Orli Hakanoglu and Jeremy Jacinth’s review of the current Chicago Architecture Biennial in Paprika! Bulletin IV revealed the most recent and stinging example of architects’ negligence towards our broader audience. Who is the Biennial’s target audience? A public event displaying work by academics and practitioners to other academics and practitioners successfully alienated all three of those constituencies to one degree or another. One might say that the public may have left amused, but uninformed and perhaps unmoved. This may have been a moment to cogently and convincingly engage the public;instead, it seems a missed opportunity. Again, not every idea in architecture needs to be tailored toward public consumption, and maybe most of them shouldn’t be, but when the opportunities arise to interface with the public, it may be unwise to squander them.

As disciplinarians, we exhibit varying degrees of success toward this end, even between projects. Bureau Spectacular’s proposal for MoMA PS1’s Young Architects Program, for example, is a project that engages both architectural dialogue and the public in a way immediately relatable to both. The project, which proposes a collection of prefabricated pools scattered on the ground and suspended on a steel grid, takes advantage of a public event to mediate the line between academic investigation and public display. “Visitors do not need to know or care about our love for Cedric Price, Kisho Kurokawa, John Hejduk, or Yona Friedman,” says the project’s promotional video. While Price et al. frame the project’s conceptual investigation, it’s accessible and just-whimsical-enough architectural language would have allowed anyone to immediately engage with its spatial investigations.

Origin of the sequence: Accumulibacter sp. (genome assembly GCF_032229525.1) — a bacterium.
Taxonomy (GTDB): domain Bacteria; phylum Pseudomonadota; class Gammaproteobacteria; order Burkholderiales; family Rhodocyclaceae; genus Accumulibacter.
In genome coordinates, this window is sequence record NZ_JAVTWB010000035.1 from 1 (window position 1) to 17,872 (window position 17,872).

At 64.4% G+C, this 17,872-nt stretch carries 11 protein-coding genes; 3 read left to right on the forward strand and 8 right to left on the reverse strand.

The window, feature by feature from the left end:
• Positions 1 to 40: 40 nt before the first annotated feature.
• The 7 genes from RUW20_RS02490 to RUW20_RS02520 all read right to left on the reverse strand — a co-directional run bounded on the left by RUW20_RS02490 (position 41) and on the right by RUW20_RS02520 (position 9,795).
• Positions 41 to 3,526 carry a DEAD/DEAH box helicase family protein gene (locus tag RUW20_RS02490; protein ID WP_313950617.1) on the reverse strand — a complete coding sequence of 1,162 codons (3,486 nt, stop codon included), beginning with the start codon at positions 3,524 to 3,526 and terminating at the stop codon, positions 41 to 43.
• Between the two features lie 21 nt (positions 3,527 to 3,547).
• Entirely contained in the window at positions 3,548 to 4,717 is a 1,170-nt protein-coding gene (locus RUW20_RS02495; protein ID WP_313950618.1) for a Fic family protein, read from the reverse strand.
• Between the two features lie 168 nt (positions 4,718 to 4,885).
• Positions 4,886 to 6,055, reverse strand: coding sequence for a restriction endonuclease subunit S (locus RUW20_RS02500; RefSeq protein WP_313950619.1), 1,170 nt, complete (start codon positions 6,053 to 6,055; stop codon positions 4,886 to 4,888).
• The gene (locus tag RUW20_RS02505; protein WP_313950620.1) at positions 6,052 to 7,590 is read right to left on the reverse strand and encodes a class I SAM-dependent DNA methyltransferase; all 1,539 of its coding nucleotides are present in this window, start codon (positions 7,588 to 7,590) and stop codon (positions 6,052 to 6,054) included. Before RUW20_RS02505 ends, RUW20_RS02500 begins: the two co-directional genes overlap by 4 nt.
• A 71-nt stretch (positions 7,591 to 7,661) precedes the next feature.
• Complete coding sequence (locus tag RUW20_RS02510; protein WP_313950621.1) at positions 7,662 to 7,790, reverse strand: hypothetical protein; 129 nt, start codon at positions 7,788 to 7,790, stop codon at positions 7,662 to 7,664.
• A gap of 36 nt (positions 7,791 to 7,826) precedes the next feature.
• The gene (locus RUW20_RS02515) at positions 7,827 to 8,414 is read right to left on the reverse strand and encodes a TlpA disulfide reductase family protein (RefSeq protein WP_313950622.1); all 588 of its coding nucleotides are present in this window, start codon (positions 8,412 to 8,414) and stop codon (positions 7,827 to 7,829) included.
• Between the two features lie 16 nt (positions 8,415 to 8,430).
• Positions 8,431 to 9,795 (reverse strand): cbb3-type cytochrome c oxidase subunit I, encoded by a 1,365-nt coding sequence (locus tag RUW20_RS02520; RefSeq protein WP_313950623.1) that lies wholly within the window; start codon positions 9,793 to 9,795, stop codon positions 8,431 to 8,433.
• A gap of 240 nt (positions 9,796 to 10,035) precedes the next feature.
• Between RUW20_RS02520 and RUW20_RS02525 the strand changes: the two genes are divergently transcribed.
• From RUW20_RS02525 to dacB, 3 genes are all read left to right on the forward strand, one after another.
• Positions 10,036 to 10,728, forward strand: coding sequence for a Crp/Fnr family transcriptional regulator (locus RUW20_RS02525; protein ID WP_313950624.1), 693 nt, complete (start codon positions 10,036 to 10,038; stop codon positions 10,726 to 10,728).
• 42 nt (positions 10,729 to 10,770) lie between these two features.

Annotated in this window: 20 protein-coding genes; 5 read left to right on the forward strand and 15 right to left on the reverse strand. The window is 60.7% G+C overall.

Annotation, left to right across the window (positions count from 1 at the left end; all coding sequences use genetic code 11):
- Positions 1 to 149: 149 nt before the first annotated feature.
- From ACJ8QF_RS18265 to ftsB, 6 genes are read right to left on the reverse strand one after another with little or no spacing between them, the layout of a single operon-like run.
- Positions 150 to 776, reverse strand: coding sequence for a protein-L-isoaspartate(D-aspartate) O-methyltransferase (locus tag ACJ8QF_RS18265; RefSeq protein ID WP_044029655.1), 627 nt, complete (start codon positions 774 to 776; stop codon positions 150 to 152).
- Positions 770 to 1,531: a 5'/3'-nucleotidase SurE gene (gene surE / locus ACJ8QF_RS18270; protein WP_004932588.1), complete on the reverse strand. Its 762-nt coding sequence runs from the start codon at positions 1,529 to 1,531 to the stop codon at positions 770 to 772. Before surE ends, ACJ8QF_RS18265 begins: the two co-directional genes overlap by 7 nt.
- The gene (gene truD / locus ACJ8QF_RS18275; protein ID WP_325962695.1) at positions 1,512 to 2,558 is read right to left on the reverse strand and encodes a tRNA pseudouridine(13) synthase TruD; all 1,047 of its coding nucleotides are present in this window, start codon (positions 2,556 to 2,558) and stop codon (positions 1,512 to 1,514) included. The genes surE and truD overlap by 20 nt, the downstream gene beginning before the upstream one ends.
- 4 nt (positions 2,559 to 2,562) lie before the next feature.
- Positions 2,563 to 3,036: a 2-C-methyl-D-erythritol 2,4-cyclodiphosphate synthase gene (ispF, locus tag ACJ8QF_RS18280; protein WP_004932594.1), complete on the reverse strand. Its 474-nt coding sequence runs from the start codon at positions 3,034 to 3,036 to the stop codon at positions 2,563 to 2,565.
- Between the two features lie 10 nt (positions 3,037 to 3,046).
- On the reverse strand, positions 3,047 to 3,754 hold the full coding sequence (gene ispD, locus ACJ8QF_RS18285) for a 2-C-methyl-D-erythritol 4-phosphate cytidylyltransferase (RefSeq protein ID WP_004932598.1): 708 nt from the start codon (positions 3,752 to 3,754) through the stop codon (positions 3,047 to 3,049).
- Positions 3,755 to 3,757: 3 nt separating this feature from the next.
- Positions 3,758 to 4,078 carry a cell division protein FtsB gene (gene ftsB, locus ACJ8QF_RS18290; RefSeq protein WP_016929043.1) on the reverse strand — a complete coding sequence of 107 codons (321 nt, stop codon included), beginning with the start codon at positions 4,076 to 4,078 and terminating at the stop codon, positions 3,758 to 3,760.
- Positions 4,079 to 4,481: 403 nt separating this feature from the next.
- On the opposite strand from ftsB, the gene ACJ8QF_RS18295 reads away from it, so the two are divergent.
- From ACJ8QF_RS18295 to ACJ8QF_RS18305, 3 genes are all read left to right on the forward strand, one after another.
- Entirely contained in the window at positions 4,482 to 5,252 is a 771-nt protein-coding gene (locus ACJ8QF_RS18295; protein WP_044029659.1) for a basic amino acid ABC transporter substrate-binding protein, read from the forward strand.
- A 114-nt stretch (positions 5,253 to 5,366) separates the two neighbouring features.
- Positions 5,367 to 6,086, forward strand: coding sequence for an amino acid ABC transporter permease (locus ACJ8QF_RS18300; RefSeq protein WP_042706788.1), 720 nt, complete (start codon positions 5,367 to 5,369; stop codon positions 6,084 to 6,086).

Architects seem to never tire of bemoaning our discipline’s fade into irrelevance. But architecture is incapable of being irrelevant. Perhaps we have sleepwalked into impotency by not honing in on who our observers are. In the same article where he identified architecture’s “accidental audience,” Buck offered that “by engaging sensibilities other than traditional beauty and strategies beyond core architectural media, we can make our argument to a wider audience.” I would build on this and say that we need to be mindful of the language we use, the opportunities we already posses, and the intention behind our communication. Ultimately, an idea’s value is tied into its ability to be received and internalized by others. Perhaps we could even say that in architecture, ideas must be catalyzed into actions, reactions, finished works, or advocacy. When architecture addresses its broader audience well, everyone stands to benefit. Things get built and ideas are spread.Perhaps even our visual language as designers should come into question. Outside of building and writing, drawing and object-making are our primary tools of communication. At what point do drawings and objects become too alien or incomprehensible to telegraph their ideas? Stravinsky’s Rite of Spring was certainly alien to early 20th century Parisian audiences, but it has come to be recognized as a great work and is still performed publicly today. Who, outside of informed appreciators and studious classical musicians, has ever heard of Milton Babbitt? I dare say that even among most musicians, his essay is more well-known than his musical works. The difference is clear. While both composers were indifferent to the tastes of their audience, one composer chose outright to abandon any idea of addressing his audience through his work. If our ideas are to have potency, we must begin every project—written, drawn, built, modeled, or otherwise—by asking: who is our audience and where, when, and how are we speaking to them?

Do we care if they listen?